Tag Archives: Friday the 13th

Live Your Favorite Moments From ‘Friday the 13th’ With New Single Player Update!

When it comes to slasher cinema one franchise defines the genre as a definitive whole. That would be none other than the slasher-film maestro, Friday the 13th.

Growing up nothing was more synonymous with blood-curdling horror than a simple hockey mask. That mask became the unfeeling and inhuman visage of violent rage and unrelenting terror. It captivated our generation’s imagination and we couldn’t get enough Jason!

33850520_2069426620045451_7769412284446670848_n
image via PSN Manic Exorcism

 

Then our dreams (or nightmares) came true. We were given a chance to visit Crystal Lake thanks to Nintendo. We could finally face off against our favorite killer. Sadly the game didn’t meet up with people’s expectations, but many of us still loved it. Even to this day it holds a special place in our hearts. Yet we needed a damn upgrade.

 

33964145_2069325726722207_917057654650568704_n
image via PSN Manic Exorcism

 

We wanted to explore the sets from each movie. We wanted to explore each cabin and snoop around the Jarvis house. Well finally someone did something about that and brought to life a game all horror fans dreamt of! Gun Media and IllFonic gave us the frightening chance to explore Crystal Lake with the Friday the 13th The Game.

Not only that but we wanted to be Jason. We wanted to step behind that mask and recreate the famous kills seen in the movies. Once again, the masterminds behind the game’s production have made that possible. As you can see from my screenshots, this game lets us become Jason himself.

 

33401573_2066688890319224_6529948125128294400_n
image via PSN Manic Exorcism

 

Now is the time to jump in the game. Thanks to the latest update gamers can now explore the films like never before. With the highly-anticipated Single-Player Challenges, you will stalk through ten different stages as the iconic masked killer. If you’re familiar with the game already you’ll know it’s praised for its elaborate kills. Already many of the famous murders straight out of the franchise have been employed to great effect.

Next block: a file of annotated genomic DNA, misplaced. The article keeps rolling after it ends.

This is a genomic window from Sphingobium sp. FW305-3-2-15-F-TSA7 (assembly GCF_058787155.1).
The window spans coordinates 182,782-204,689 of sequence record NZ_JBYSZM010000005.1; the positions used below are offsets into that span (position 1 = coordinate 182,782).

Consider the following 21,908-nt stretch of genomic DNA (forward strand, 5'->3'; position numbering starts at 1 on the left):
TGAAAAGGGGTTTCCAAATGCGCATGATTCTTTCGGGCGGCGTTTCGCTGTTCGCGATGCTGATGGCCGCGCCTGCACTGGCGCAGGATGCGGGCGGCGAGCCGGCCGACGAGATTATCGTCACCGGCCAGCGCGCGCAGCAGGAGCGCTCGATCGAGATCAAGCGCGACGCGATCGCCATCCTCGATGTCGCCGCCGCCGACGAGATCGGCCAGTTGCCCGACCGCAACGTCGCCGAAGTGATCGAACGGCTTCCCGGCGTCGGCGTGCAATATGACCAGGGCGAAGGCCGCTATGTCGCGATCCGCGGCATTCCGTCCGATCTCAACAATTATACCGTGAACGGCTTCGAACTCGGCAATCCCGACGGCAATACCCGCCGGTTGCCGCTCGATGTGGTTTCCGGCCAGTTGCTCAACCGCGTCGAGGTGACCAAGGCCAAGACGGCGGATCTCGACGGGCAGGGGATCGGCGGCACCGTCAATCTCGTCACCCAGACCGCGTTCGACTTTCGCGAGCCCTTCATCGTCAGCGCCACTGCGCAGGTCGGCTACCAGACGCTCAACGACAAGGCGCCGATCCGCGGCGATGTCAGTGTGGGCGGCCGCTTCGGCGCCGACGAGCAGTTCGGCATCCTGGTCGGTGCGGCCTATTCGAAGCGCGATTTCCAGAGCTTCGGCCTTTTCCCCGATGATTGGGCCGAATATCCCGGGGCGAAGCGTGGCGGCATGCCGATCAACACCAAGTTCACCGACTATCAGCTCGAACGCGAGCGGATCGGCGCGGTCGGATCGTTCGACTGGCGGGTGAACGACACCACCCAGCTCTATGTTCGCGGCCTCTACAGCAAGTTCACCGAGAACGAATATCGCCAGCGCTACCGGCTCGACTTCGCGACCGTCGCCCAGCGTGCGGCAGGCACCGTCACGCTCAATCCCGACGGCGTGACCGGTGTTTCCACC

However, there was still so much more to be explored as this latest update proves. Providing newer kills at our fingertips and story-set ups taken from our favorite horror series, this is the definitive retro horror experience.

Single-Player Challenges

These Challenges bring the movies all to life.

 

33621385_2069325736722206_3181070272266502144_n

As Jason, you will need to use stealth and cunning as you hunt down each unsuspecting camper and greet them with a messy, messy fate. One of my personal favorites happens early on and involves a wood chipper. A mother-fucking woodchipper! Buah ha ha ha!!! You’re gonna love it. Another great one introduces someone’s stupid face to the business end of a boat propeller. Oh, it gets nice and messy around here, my ghastlies.

I was laughing like a proper psychopath and worried my roomies.

 

33769728_2069325773388869_452113902826684416_n
image via PSN Manic Exorcism

 

Each Challenge will judge your gameplay based on whether you get noticed by the campers, whether anyone escapes and whether you meet the score criteria. Each success you achieve will open new emotes for your favorite campers in online play.

Overall this update offers plenty to keep fans cheering for a long time. I’m never disappointed with what this team has been giving us. This is what happens when fans are in charge of a project. So while we may not have a new Friday the 13th film, we can relive the movies now like never before.

 

33712172_2069311586723621_2591704698016759808_n
image via PSN Manic Exorcism

 

So do yourself a big favor and step onto some of horror’s most sacred hunting grounds and experience the movies you’ve loved in a whole new way.

 

Live Your Favorite Moments From 'Friday the 13th' With New Single Player Update!
image via PSN Manic Exorcism

 

Friday the 13th is available for PlayStation 4, PC, Xbox One.

This has been Manic Exorcism and I’ll be catching you later.

Someone Made An Actual Movie Trailer For the Friday the 13th NES Game and it is GLORIOUS

“You’re dead. Your friends are dead. Your family’s dead. Your fucking pets are being skinned alive. Your mom’s a fucking whore. You suck at life. The whole world hates you. You’re going to Hell. Live with it. Game Over.” – Via the ever so wise Nintendo Sensi, James Rolfe.